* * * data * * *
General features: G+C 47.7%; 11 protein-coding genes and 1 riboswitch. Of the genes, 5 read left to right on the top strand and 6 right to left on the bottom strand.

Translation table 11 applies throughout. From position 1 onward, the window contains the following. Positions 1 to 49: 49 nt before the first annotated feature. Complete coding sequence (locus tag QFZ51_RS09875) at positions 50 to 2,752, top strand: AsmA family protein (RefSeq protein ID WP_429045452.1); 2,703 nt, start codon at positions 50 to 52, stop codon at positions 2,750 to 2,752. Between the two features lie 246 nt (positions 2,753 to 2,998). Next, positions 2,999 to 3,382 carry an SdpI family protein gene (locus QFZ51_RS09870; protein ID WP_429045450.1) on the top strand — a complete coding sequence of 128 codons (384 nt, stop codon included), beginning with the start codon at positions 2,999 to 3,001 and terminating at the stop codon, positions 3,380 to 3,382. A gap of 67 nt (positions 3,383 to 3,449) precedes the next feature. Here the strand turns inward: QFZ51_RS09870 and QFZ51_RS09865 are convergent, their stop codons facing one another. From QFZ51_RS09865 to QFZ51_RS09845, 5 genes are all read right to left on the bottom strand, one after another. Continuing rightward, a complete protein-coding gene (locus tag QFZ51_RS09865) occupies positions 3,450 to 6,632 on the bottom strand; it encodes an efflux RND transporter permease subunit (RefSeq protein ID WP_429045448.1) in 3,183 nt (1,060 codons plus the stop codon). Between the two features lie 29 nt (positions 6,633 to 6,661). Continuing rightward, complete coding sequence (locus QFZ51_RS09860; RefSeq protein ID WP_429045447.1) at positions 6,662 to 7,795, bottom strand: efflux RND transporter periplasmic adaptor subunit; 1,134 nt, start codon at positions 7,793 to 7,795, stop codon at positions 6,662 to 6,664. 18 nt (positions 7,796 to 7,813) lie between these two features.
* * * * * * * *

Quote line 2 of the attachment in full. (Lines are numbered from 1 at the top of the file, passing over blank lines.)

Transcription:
Translation table 11 applies throughout. From position 1 onward, the window contains the following. Positions 1 to 49: 49 nt before the first annotated feature. Complete coding sequence (locus tag QFZ51_RS09875) at positions 50 to 2,752, top strand: AsmA family protein (RefSeq protein ID WP_429045452.1); 2,703 nt, start codon at positions 50 to 52, stop codon at positions 2,750 to 2,752. Between the two features lie 246 nt (positions 2,753 to 2,998). Next, positions 2,999 to 3,382 carry an SdpI family protein gene (locus QFZ51_RS09870; protein ID WP_429045450.1) on the top strand — a complete coding sequence of 128 codons (384 nt, stop codon included), beginning with the start codon at positions 2,999 to 3,001 and terminating at the stop codon, positions 3,380 to 3,382. A gap of 67 nt (positions 3,383 to 3,449) precedes the next feature. Here the strand turns inward: QFZ51_RS09870 and QFZ51_RS09865 are convergent, their stop codons facing one another. From QFZ51_RS09865 to QFZ51_RS09845, 5 genes are all read right to left on the bottom strand, one after another. Continuing rightward, a complete protein-coding gene (locus tag QFZ51_RS09865) occupies positions 3,450 to 6,632 on the bottom strand; it encodes an efflux RND transporter permease subunit (RefSeq protein ID WP_429045448.1) in 3,183 nt (1,060 codons plus the stop codon). Between the two features lie 29 nt (positions 6,633 to 6,661). Continuing rightward, complete coding sequence (locus QFZ51_RS09860; RefSeq protein ID WP_429045447.1) at positions 6,662 to 7,795, bottom strand: efflux RND transporter periplasmic adaptor subunit; 1,134 nt, start codon at positions 7,793 to 7,795, stop codon at positions 6,662 to 6,664. 18 nt (positions 7,796 to 7,813) lie between these two features.